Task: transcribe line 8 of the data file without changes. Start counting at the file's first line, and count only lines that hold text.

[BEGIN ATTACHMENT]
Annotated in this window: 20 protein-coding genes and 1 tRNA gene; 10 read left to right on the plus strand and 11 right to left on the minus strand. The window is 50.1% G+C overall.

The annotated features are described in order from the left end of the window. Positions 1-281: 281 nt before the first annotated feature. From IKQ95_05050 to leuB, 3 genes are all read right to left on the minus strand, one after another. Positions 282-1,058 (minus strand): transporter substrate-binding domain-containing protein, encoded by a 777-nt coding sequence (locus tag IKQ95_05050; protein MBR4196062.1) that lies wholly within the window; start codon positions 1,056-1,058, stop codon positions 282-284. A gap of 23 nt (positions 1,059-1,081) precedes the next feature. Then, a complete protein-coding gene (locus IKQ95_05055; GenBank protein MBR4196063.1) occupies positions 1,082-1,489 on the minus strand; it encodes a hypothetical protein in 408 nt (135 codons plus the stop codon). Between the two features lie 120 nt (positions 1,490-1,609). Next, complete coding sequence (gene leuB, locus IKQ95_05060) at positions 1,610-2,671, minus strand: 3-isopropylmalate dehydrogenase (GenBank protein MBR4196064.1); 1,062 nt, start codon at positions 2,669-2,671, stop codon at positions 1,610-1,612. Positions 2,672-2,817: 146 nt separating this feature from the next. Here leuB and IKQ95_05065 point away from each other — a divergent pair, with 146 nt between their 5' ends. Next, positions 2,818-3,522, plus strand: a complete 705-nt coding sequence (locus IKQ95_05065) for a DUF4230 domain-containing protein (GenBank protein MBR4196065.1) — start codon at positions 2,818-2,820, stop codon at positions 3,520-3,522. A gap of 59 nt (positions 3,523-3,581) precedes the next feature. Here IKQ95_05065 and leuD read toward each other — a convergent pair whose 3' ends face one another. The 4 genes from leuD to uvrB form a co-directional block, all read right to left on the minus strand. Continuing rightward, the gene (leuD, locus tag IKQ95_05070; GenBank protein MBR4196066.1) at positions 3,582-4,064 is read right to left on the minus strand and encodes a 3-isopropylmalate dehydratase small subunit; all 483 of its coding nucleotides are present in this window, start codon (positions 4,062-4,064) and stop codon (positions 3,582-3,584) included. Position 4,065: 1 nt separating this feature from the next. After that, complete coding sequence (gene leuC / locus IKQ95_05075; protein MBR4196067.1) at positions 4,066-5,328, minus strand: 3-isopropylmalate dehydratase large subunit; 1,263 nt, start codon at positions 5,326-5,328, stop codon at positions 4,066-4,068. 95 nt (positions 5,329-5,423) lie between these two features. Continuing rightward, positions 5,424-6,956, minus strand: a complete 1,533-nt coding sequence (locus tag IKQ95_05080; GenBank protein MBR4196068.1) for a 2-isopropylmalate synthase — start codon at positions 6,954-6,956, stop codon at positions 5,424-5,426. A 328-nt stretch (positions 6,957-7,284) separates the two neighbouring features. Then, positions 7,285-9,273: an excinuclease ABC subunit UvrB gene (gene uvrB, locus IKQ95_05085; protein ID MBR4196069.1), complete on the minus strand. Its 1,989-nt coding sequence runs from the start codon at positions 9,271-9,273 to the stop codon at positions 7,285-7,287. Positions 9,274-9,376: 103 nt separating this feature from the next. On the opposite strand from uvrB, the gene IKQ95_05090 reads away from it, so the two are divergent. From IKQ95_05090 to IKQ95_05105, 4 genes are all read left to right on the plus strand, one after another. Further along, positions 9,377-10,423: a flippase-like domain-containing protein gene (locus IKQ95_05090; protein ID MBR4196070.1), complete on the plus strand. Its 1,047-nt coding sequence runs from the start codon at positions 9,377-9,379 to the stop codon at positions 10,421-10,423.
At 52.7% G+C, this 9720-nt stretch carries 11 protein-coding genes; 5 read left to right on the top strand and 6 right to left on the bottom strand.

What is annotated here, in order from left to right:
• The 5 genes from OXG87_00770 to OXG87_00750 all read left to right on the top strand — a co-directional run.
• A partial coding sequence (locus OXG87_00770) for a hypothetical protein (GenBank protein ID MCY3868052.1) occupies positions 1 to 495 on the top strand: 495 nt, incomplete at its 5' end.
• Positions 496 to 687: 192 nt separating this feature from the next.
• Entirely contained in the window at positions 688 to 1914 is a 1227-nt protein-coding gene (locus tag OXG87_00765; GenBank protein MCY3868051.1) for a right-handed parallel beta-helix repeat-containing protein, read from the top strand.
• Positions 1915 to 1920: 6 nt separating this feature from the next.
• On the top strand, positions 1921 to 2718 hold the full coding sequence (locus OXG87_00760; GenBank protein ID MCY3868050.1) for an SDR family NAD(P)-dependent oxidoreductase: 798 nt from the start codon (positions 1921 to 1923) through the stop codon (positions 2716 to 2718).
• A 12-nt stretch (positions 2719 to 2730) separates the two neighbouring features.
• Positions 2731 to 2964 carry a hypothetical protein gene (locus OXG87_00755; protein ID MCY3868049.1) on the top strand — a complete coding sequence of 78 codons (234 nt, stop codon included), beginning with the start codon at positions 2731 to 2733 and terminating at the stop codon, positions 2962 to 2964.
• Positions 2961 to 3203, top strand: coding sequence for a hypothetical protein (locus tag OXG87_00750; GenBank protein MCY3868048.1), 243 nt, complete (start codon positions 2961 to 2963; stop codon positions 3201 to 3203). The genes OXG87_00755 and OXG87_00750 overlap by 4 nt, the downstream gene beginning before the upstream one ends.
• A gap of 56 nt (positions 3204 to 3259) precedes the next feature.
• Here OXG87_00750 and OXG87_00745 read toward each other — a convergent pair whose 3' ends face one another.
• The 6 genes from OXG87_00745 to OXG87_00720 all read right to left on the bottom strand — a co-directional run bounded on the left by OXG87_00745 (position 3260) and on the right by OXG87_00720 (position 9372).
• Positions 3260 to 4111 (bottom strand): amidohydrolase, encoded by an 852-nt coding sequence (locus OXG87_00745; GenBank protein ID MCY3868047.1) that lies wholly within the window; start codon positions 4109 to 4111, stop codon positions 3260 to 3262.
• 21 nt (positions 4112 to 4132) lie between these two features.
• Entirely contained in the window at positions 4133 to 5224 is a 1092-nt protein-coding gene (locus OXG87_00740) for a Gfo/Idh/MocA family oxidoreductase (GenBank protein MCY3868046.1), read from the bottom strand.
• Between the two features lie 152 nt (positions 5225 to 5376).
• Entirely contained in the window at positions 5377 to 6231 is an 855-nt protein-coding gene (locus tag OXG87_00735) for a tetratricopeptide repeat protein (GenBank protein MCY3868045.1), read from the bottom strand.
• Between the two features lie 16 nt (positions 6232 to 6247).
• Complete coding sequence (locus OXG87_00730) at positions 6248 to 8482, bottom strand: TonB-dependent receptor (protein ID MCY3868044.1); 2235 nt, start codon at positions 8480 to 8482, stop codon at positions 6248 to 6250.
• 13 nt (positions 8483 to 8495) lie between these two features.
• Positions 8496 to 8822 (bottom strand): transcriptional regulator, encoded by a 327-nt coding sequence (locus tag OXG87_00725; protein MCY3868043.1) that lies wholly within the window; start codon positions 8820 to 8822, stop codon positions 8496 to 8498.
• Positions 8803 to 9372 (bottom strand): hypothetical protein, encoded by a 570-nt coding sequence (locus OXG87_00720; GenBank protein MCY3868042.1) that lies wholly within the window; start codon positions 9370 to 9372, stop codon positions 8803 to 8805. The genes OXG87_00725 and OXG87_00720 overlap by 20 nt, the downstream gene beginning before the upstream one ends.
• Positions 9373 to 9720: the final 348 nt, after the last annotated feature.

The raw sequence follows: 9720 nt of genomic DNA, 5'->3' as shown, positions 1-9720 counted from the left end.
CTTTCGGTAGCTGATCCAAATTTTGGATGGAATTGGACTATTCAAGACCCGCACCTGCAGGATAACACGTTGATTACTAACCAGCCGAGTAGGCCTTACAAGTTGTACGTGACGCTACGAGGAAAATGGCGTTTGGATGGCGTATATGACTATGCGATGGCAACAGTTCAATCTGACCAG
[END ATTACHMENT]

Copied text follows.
• Entirely contained in the window at positions 688 to 1914 is a 1227-nt protein-coding gene (locus tag OXG87_00765; GenBank protein MCY3868051.1) for a right-handed parallel beta-helix repeat-containing protein, read from the top strand.